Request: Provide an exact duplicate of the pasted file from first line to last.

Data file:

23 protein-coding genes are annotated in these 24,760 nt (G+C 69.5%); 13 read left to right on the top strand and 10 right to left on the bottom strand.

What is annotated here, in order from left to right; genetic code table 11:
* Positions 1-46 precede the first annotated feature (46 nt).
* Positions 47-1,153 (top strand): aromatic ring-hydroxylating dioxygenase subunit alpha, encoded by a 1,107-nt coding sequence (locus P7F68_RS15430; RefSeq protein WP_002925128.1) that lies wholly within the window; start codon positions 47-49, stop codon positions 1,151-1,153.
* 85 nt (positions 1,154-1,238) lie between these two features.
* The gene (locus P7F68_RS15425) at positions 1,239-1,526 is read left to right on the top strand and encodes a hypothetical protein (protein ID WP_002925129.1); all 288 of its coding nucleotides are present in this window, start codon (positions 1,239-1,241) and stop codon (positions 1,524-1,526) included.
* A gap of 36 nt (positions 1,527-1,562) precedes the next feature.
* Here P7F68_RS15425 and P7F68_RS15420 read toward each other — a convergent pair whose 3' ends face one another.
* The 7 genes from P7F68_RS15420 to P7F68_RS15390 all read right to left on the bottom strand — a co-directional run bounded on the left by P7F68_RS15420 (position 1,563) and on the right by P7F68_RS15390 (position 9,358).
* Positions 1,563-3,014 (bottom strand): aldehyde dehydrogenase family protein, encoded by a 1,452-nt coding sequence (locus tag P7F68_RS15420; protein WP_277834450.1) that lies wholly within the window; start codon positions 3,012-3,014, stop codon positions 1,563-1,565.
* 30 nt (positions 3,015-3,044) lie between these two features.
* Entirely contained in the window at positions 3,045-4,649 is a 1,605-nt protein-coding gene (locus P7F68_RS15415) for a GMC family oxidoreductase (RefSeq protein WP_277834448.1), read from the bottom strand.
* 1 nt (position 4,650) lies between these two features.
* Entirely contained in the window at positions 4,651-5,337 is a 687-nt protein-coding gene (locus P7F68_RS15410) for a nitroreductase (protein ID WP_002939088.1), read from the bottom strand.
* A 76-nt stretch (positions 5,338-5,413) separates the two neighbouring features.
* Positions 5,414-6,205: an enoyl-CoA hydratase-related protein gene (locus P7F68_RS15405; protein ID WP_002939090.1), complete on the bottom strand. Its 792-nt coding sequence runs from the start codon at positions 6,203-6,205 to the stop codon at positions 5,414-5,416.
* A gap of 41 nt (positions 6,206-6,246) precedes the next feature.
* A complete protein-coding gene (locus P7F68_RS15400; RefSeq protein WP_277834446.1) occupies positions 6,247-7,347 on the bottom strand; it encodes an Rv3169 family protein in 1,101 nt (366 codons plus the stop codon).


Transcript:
23 protein-coding genes are annotated in these 24,760 nt (G+C 69.5%); 13 read left to right on the top strand and 10 right to left on the bottom strand.

What is annotated here, in order from left to right; genetic code table 11:
* Positions 1-46 precede the first annotated feature (46 nt).
* Positions 47-1,153 (top strand): aromatic ring-hydroxylating dioxygenase subunit alpha, encoded by a 1,107-nt coding sequence (locus P7F68_RS15430; RefSeq protein WP_002925128.1) that lies wholly within the window; start codon positions 47-49, stop codon positions 1,151-1,153.
* 85 nt (positions 1,154-1,238) lie between these two features.
* The gene (locus P7F68_RS15425) at positions 1,239-1,526 is read left to right on the top strand and encodes a hypothetical protein (protein ID WP_002925129.1); all 288 of its coding nucleotides are present in this window, start codon (positions 1,239-1,241) and stop codon (positions 1,524-1,526) included.
* A gap of 36 nt (positions 1,527-1,562) precedes the next feature.
* Here P7F68_RS15425 and P7F68_RS15420 read toward each other — a convergent pair whose 3' ends face one another.
* The 7 genes from P7F68_RS15420 to P7F68_RS15390 all read right to left on the bottom strand — a co-directional run bounded on the left by P7F68_RS15420 (position 1,563) and on the right by P7F68_RS15390 (position 9,358).
* Positions 1,563-3,014 (bottom strand): aldehyde dehydrogenase family protein, encoded by a 1,452-nt coding sequence (locus tag P7F68_RS15420; protein WP_277834450.1) that lies wholly within the window; start codon positions 3,012-3,014, stop codon positions 1,563-1,565.
* 30 nt (positions 3,015-3,044) lie between these two features.
* Entirely contained in the window at positions 3,045-4,649 is a 1,605-nt protein-coding gene (locus P7F68_RS15415) for a GMC family oxidoreductase (RefSeq protein WP_277834448.1), read from the bottom strand.
* 1 nt (position 4,650) lies between these two features.
* Entirely contained in the window at positions 4,651-5,337 is a 687-nt protein-coding gene (locus P7F68_RS15410) for a nitroreductase (protein ID WP_002939088.1), read from the bottom strand.
* A 76-nt stretch (positions 5,338-5,413) separates the two neighbouring features.
* Positions 5,414-6,205: an enoyl-CoA hydratase-related protein gene (locus P7F68_RS15405; protein ID WP_002939090.1), complete on the bottom strand. Its 792-nt coding sequence runs from the start codon at positions 6,203-6,205 to the stop codon at positions 5,414-5,416.
* A gap of 41 nt (positions 6,206-6,246) precedes the next feature.
* A complete protein-coding gene (locus P7F68_RS15400; RefSeq protein WP_277834446.1) occupies positions 6,247-7,347 on the bottom strand; it encodes an Rv3169 family protein in 1,101 nt (366 codons plus the stop codon).